Wednesday, September 23, 2009

Gradmed: Spending Your Insurance Dollars Wisely

Since my previous post on how exploitative, dishonest, and useless GradMed Health Insurance is, I've had an enormous spike in traffic from the fine folks at GradMed -- since last Friday, they've viewed my blog pages seventy-one times -- have viewed the blog more than four times as much as I have over the same period, an astonishing amount considering that there are only fifty-two pages here -- and spent almost six hours on the site. I've been chatting with them in the comments about the way in which they're negligent in selling a product that even they don't consider a real insurance solution to penniless graduates. They say, "If someone knows that they will need more permanent coverage, many alumni associations sponsor a renewable major medical program through us as well...", neglecting to recognize the fact that everyone needs permanent coverage whether they know it or not, and that the non-permanent coverage they sell only creates pre-existing conditions that are life-long uninsurables.

It didn't occur to me until I was sitting at my desk, procrastinating on my own project, to ask the question: what the hell are these people doing wasting their time at this tiny blog? I mean, look at the drapes. This isn't exactly the Hilton.

So I drilled down into their data a little bit. They found the blog by doing a blogsearch (not a Google search, mind you, but Google's specific search for blogs alone) for "GradMed" and finding my post from there. At that point, the employee that found the site passed it on to another employee, and then spent about the next hour surfing the site and crafting a comment. They checked again at the start of work Monday, and then again about halfway through the day. Since the start of business Tuesday, they stayed on the site continuously until lunch, refreshing or clicking a link at least once every fifteen minutes.

So who is this person? They identified themselves as "Customer Service" in their comment, but it seems clear that one of the things they do on the blog is fighting the war for GradMed on the information front: the IP address that left the comment on my blog is the perpetrator of at least three vandalism reverts on Wikipedia, one of which was an article created to publicize the USI Consulting Group -- GradMed, as far as I can tell, is a subsidiary of USI Insurance Services, a division of USICG.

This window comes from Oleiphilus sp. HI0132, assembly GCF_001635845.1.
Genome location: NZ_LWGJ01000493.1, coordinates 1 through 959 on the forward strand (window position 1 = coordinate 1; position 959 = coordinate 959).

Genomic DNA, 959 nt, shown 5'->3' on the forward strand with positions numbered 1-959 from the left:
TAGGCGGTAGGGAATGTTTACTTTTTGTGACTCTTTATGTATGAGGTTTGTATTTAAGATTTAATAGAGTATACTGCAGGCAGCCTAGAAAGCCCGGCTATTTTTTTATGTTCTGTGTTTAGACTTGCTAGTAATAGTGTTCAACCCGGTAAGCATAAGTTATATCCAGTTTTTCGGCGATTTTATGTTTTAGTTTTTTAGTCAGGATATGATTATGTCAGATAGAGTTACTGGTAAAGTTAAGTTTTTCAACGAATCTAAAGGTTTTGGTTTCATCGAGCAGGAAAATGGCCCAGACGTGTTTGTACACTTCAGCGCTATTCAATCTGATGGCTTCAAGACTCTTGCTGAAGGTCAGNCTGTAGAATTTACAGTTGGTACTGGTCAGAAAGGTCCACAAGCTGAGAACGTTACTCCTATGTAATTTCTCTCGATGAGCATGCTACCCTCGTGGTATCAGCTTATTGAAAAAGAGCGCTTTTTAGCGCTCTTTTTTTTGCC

But none of this is as important as why we care about all this as insurance customers. GradMed/USI doesn't provide care, of course; but they also don't provide insurance. They organize marketing for insurance that they then obtain from state insurers -- they're insurance brokers dealing with alumni associations. But this whole group -- the alumni association, USI, and the insurer -- gets paid with the money you and I send in as premiums. Every billable minute (and all the GradMed access to this site has come during working hours) that they spend promoting, marketing, giving greasy answers to straightforward questions, and making up fake and poorly structured Wikipedia pages is a dollar of your premium money that doesn't get paid in benefits. I am sure that the people at USI consider this good business: I consider it legal embezzlement from America's limited health care resources.

People say that government bureaucracy is inefficient and I agree, it can be -- but it's nowhere near as bad as being a 22 year-old recent graduate, broke, unemployed, and forced to pay for an insurance broker to surf our hooptie blog.

We need a public option to help get the profit motive out of health insurance. The waste and the lies have to stop.


  1. The concept of disallowing pre-existing conditions makes no sense to me. Anyone suffering from a genetically inherited, or even pre-disposed condition has a pre-existing condition. Why should it matter when you contracted your illness, or became symptomatic?

    I am behind the public option. The large private carriers are scared for good reason. Any poicy maker opposing the public option is clearly working for the industry, not protecting their constituent's well being. Oponents calim the public option would be impossible to compete with. I say that the public option would create a competitive climate as opposed to the current monopolistic abuses.

  2. I completely agree, Katy. The only reason that I can think of for insurance companies to refuse pre-existing conditions is because it increases their profit.

    And I think that you're right that those profits are right now being dumped back into our political system in order to defend unfair monopolies -- it's astonishing, for example, that senator Lincoln, Democrat from Arkansas, just voted to delay the debate over health care reform.

    Hopefully, we'll get some change soon, though. I still hold out hope that a strong public option is a real possibility.

  3. thank you for all this info. was looking to possibly pick up this insurance until i can secure a fulltime position with benefits. I am seriousl doubtful of doing this at all now.

  4. thanks as well as i was in the application process and have now decided against it. keep up the good detective work

  5. Thanks for the info. I was going to buy there plan but not anymore. Thanks for heads up.

  6. Thanks for sharing. How come every time something that sounds like a good deal turns up it always seems to be a scam! I'm just glad I check everything out and don't get burned.